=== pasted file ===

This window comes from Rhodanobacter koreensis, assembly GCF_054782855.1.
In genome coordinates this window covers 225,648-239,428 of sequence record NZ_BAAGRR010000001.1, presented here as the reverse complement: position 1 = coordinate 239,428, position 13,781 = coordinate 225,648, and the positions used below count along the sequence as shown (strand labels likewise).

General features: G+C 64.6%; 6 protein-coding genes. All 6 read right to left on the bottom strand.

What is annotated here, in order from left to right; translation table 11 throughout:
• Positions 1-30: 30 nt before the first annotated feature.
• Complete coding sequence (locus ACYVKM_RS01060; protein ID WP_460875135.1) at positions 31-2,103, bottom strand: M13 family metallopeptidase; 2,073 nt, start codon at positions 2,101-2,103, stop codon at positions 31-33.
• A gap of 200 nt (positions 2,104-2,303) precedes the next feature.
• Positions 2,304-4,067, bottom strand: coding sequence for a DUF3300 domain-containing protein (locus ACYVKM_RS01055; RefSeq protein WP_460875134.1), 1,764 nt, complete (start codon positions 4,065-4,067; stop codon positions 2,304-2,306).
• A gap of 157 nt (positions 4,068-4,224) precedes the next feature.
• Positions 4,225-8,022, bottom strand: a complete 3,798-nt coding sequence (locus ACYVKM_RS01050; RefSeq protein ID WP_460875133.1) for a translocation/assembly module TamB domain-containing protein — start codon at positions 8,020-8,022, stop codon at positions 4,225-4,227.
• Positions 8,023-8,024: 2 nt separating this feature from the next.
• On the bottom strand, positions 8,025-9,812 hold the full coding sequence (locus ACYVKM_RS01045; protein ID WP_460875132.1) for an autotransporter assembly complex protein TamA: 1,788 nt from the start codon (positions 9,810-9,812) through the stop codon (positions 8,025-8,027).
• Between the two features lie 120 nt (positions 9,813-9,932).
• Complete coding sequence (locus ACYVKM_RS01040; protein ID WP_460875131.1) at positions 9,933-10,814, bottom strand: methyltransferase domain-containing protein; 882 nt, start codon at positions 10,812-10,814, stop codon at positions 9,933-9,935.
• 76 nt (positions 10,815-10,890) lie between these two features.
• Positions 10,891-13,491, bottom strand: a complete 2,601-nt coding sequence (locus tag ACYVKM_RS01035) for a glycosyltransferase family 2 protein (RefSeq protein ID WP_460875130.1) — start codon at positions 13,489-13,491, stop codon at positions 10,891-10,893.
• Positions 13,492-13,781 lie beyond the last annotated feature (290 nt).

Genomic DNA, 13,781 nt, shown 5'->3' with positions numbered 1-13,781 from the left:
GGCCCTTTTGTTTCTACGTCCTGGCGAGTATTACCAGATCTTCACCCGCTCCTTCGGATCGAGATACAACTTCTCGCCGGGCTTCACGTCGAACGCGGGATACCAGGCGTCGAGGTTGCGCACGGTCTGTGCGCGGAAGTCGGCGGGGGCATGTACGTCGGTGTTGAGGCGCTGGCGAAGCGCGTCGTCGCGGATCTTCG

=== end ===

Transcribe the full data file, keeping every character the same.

This window comes from Rhodanobacter koreensis, assembly GCF_054782855.1.
In genome coordinates this window covers 225,648-239,428 of sequence record NZ_BAAGRR010000001.1, presented here as the reverse complement: position 1 = coordinate 239,428, position 13,781 = coordinate 225,648, and the positions used below count along the sequence as shown (strand labels likewise).

General features: G+C 64.6%; 6 protein-coding genes. All 6 read right to left on the bottom strand.

What is annotated here, in order from left to right; translation table 11 throughout:
• Positions 1-30: 30 nt before the first annotated feature.
• Complete coding sequence (locus ACYVKM_RS01060; protein ID WP_460875135.1) at positions 31-2,103, bottom strand: M13 family metallopeptidase; 2,073 nt, start codon at positions 2,101-2,103, stop codon at positions 31-33.
• A gap of 200 nt (positions 2,104-2,303) precedes the next feature.
• Positions 2,304-4,067, bottom strand: coding sequence for a DUF3300 domain-containing protein (locus ACYVKM_RS01055; RefSeq protein WP_460875134.1), 1,764 nt, complete (start codon positions 4,065-4,067; stop codon positions 2,304-2,306).
• A gap of 157 nt (positions 4,068-4,224) precedes the next feature.
• Positions 4,225-8,022, bottom strand: a complete 3,798-nt coding sequence (locus ACYVKM_RS01050; RefSeq protein ID WP_460875133.1) for a translocation/assembly module TamB domain-containing protein — start codon at positions 8,020-8,022, stop codon at positions 4,225-4,227.
• Positions 8,023-8,024: 2 nt separating this feature from the next.
• On the bottom strand, positions 8,025-9,812 hold the full coding sequence (locus ACYVKM_RS01045; protein ID WP_460875132.1) for an autotransporter assembly complex protein TamA: 1,788 nt from the start codon (positions 9,810-9,812) through the stop codon (positions 8,025-8,027).
• Between the two features lie 120 nt (positions 9,813-9,932).
• Complete coding sequence (locus ACYVKM_RS01040; protein ID WP_460875131.1) at positions 9,933-10,814, bottom strand: methyltransferase domain-containing protein; 882 nt, start codon at positions 10,812-10,814, stop codon at positions 9,933-9,935.
• 76 nt (positions 10,815-10,890) lie between these two features.
• Positions 10,891-13,491, bottom strand: a complete 2,601-nt coding sequence (locus tag ACYVKM_RS01035) for a glycosyltransferase family 2 protein (RefSeq protein ID WP_460875130.1) — start codon at positions 13,489-13,491, stop codon at positions 10,891-10,893.
• Positions 13,492-13,781 lie beyond the last annotated feature (290 nt).

Genomic DNA, 13,781 nt, shown 5'->3' with positions numbered 1-13,781 from the left:
GGCCCTTTTGTTTCTACGTCCTGGCGAGTATTACCAGATCTTCACCCGCTCCTTCGGATCGAGATACAACTTCTCGCCGGGCTTCACGTCGAACGCGGGATACCAGGCGTCGAGGTTGCGCACGGTCTGTGCGCGGAAGTCGGCGGGGGCATGTACGTCGGTGTTGAGGCGCTGGCGAAGCGCGTCGTCGCGGATCTTCG